During the month of January 2014, the Delaware Division of Historical and Cultural Affairs welcomed two new members to its staff—Charity DeGeorge and Latecia Prophet.
Magnolia, Del. resident Charity DeGeorge comes to the division after a 20-year career in the United States Air Force where she attained the rank of technical sergeant. Her work as an aircraft-engine maintenance mechanic took her to overseas deployments in Kyrgyzstan and Qatar and several assignments across the country including Dover Air Force Base. Originally from Sterling, Mass., DeGeorge joined the Air Force immediately after graduating from high school. The technical training that she received in the military provided her with a wide skill-set including the ability to disassemble and completely rebuild complex jet-engines including those utilized on A-10, F-16 and C-17 aircraft, and her subsequent career as a mechanic contributed to the safe transport of countless numbers of military personnel. DeGeorge’s job as a housekeeper with the division is her first position since retiring from the Air Force.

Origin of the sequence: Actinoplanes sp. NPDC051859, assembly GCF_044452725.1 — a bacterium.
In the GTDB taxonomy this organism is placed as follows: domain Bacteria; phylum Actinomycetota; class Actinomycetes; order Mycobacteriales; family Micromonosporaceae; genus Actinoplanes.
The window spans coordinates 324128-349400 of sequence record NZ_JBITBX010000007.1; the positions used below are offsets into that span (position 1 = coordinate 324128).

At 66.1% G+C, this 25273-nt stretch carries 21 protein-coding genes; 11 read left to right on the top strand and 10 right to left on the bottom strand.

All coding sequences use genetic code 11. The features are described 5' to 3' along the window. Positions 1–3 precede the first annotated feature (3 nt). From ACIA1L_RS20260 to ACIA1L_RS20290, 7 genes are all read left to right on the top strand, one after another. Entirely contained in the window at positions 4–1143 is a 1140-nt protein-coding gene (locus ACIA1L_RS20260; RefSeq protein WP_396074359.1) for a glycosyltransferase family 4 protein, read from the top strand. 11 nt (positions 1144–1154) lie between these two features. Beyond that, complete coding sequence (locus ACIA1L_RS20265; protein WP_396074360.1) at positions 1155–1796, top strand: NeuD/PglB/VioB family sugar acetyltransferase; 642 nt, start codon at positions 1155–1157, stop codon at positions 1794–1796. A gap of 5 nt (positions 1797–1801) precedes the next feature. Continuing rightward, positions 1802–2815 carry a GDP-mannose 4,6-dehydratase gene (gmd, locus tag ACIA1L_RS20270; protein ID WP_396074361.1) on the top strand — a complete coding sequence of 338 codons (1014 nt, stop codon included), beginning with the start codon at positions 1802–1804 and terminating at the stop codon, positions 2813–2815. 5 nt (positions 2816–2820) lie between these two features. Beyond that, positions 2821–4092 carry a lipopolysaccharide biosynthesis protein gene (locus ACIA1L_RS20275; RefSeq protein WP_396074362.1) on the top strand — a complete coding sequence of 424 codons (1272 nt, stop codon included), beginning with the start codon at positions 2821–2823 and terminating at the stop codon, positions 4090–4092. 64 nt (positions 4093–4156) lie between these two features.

Historic-site interpreter Latecia Prophet is no stranger to the division’s downtown Dover museums. From 2007 to 2009, she worked at those same sites, particularly The Old State House, where her research dug deep into local African-American history including the life of Underground Railroad conductor Samuel D. Burris. Born and raised in New York City, Prophet first visited Dover when her daughter was a student at Delaware State University. Liking the quality of life that she saw there, Prophet moved to Delaware’s capital city in 1997. In 2007, when she originally applied to work for the division, her interest was based, in part, on what she would be able to learn about the history of her adopted city and state. Now, seven years later, she is passionate about sharing her knowledge with young people so that they can understand how local history impacts their everyday lives.